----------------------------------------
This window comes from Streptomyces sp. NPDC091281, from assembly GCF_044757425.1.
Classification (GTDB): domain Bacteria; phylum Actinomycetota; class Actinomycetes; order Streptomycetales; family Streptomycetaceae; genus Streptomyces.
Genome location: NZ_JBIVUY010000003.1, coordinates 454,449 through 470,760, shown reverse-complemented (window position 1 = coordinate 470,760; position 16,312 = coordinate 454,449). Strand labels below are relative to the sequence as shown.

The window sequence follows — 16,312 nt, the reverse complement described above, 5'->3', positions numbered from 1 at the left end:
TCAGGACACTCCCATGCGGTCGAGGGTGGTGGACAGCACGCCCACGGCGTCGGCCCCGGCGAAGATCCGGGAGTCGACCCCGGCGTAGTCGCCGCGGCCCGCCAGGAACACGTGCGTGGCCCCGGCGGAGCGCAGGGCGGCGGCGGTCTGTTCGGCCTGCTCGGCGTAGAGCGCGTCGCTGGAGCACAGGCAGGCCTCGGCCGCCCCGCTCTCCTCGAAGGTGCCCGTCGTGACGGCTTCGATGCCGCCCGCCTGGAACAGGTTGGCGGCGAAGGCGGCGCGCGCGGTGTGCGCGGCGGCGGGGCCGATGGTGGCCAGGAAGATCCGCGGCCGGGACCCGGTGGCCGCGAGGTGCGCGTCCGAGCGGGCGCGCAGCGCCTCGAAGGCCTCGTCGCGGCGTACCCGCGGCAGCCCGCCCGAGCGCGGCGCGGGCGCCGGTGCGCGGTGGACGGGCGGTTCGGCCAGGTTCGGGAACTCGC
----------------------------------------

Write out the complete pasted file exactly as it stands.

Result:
This window comes from Streptomyces sp. NPDC091281, from assembly GCF_044757425.1.
Classification (GTDB): domain Bacteria; phylum Actinomycetota; class Actinomycetes; order Streptomycetales; family Streptomycetaceae; genus Streptomyces.
Genome location: NZ_JBIVUY010000003.1, coordinates 454,449 through 470,760, shown reverse-complemented (window position 1 = coordinate 470,760; position 16,312 = coordinate 454,449). Strand labels below are relative to the sequence as shown.

The window sequence follows — 16,312 nt, the reverse complement described above, 5'->3', positions numbered from 1 at the left end:
TCAGGACACTCCCATGCGGTCGAGGGTGGTGGACAGCACGCCCACGGCGTCGGCCCCGGCGAAGATCCGGGAGTCGACCCCGGCGTAGTCGCCGCGGCCCGCCAGGAACACGTGCGTGGCCCCGGCGGAGCGCAGGGCGGCGGCGGTCTGTTCGGCCTGCTCGGCGTAGAGCGCGTCGCTGGAGCACAGGCAGGCCTCGGCCGCCCCGCTCTCCTCGAAGGTGCCCGTCGTGACGGCTTCGATGCCGCCCGCCTGGAACAGGTTGGCGGCGAAGGCGGCGCGCGCGGTGTGCGCGGCGGCGGGGCCGATGGTGGCCAGGAAGATCCGCGGCCGGGACCCGGTGGCCGCGAGGTGCGCGTCCGAGCGGGCGCGCAGCGCCTCGAAGGCCTCGTCGCGGCGTACCCGCGGCAGCCCGCCCGAGCGCGGCGCGGGCGCCGGTGCGCGGTGGACGGGCGGTTCGGCCAGGTTCGGGAACTCGC